Insurers face pounds 500m storm bill

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The Independent Online
NIC CICUTTI

Insurance companies face a bill of up to pounds 500m to meet claims after the storm damage suffered in Scotland and the North of England a few weeks ago, fresh research revealed yesterday.

Up to 3.5 million people may have been affected by the storms, which led to a big freeze and power cuts in many areas.

But it was the subsequent thaw that led to massive damage from burst pipes, both to commercial premises and private households, according to the study, by Willis Faber & Dumas, the reinsurance group.

The report's findings, which classed the freeze as the third-most expensive for the industry in a generation, clash with earlier estimates by UK insurers. For some time afterwards, they insisted claims against them were likely to be minimal.

Willis Faber & Dumas said yesterday that the high bill of between pounds 300m and pounds 500m was caused by the failure of electrical supplies, which led to large numbers of burst pipe claims.

Many firms were putting in claims for business interruption with a further widespread impact on industry following water shortages caused by burst water supply pipes. Despite this problem, brewers and distillers were unaffected, the report said.

Household claims averaged between pounds 500 and pounds 1,000, with some exceptional cases of up to pounds 10,000 being reported.

On the business side, a number of commercial losses of more than pounds 750,000 each have been reported to insurers.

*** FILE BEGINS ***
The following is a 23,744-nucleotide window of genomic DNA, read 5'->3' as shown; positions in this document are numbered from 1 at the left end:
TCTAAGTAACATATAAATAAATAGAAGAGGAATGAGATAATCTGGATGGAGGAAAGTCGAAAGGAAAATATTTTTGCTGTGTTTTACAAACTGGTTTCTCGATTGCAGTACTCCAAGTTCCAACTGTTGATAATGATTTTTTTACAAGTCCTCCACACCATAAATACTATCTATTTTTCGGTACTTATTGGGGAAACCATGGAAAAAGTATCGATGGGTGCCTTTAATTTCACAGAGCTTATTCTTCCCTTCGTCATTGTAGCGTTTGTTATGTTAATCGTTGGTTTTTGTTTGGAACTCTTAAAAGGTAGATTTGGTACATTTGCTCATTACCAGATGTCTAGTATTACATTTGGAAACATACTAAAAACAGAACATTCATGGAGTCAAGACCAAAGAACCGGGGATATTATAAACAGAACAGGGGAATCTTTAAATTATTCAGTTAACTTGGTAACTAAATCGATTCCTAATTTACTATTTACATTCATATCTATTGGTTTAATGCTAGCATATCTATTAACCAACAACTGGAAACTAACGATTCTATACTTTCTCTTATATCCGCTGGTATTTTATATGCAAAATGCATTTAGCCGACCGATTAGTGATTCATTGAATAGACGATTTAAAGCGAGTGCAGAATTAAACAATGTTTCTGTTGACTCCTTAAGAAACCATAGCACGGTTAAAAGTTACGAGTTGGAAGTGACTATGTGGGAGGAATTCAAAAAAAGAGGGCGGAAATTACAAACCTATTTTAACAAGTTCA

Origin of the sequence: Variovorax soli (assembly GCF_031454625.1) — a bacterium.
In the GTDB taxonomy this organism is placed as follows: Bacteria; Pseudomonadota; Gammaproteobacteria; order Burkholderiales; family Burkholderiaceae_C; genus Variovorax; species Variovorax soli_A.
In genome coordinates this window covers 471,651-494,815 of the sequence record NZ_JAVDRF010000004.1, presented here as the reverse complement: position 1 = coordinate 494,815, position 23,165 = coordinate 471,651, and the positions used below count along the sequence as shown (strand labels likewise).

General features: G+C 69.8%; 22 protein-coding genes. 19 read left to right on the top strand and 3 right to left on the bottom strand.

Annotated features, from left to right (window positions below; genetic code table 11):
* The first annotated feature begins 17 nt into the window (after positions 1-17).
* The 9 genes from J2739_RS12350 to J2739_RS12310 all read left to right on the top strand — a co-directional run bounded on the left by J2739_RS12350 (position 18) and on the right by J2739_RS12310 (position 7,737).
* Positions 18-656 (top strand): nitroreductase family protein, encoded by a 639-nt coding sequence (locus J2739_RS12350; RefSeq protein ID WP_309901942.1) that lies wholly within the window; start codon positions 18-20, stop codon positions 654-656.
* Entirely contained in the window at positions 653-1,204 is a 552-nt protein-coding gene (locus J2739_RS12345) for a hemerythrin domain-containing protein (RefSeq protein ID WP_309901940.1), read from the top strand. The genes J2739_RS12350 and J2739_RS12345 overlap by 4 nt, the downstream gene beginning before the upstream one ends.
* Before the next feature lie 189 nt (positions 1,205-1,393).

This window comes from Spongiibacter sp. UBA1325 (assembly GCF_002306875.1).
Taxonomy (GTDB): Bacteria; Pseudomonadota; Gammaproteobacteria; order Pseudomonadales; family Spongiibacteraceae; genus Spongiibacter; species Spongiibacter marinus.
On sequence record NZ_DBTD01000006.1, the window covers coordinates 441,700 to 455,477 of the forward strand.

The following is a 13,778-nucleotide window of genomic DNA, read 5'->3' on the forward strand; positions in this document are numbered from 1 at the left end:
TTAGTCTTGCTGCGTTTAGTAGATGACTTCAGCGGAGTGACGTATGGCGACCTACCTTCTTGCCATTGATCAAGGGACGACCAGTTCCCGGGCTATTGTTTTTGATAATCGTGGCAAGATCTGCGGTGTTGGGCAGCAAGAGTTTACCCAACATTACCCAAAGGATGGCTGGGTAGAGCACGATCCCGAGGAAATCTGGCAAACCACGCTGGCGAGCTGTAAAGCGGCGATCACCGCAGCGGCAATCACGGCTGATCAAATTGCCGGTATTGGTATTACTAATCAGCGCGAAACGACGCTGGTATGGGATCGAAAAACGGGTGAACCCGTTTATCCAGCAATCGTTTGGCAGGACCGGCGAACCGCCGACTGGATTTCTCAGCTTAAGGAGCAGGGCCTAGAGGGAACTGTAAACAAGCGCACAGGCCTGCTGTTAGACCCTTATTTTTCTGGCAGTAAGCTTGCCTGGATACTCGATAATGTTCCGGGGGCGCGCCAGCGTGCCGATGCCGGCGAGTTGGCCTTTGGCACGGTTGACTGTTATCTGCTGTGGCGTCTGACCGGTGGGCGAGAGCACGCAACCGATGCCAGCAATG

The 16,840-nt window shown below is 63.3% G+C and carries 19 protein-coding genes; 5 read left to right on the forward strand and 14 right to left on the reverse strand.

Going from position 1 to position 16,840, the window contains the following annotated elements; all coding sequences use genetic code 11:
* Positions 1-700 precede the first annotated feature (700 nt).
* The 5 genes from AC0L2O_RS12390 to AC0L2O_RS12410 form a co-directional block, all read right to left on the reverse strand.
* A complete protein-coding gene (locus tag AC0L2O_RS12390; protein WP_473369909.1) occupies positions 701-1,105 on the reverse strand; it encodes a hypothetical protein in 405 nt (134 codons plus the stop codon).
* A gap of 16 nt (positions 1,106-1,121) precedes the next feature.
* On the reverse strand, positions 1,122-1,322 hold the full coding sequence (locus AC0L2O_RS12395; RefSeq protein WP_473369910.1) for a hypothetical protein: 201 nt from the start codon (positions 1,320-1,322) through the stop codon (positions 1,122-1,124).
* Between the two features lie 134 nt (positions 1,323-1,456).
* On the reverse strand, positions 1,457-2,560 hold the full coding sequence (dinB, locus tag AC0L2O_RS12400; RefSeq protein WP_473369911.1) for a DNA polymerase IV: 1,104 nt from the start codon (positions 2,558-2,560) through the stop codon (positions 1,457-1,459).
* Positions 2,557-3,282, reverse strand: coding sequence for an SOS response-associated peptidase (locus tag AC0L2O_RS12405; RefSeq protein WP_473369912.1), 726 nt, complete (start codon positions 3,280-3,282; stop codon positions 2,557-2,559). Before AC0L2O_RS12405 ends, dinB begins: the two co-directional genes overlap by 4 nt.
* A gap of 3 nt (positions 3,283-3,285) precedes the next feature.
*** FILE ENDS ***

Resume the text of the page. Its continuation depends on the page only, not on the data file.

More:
Willis Faber & Dumas said yesterday that the scale of claims could cost between 3 and 5 per cent of total property insurance income for the year.

Oliver Peterken, director of research at Willis Faber & Dumas, said: "We based our paper on the worst-case scenario, that there were 500,000 units damaged. But the market is starting to see commercial losses coming in which are much higher.

"The important thing is the volume of claims rather than the average cost of each claim. We estimate a bill of up to pounds 300m for households, with commercial losses thereafter.

"The thing to remember is that for a domestic customer a flood is an unpleasant event. For an industrial customer it is not just damage to property but business interruption - those can take time to come in and will be more expensive.

"I would not expect this to have an impact on premiums. This is the kind of thing insurance companies budget for."

Chris Dore, personal claims manager at Eagle Star, said: "We guessed the number of claims roughly right, but there is no doubt that the value of many claims has been rather more than we anticipated. There have been quite a lot of serious instances of damage, which in the early days we did not expect.

"It was difficult to get plumbers out initially and there was so much emergency work that our immediate reaction was to make sure the insured was okay rather than assess initial costs. The scale of claims was more serious than first assumed, but still within bounds that should not materially affect our results or lead to an increase in premiums for policyholders."

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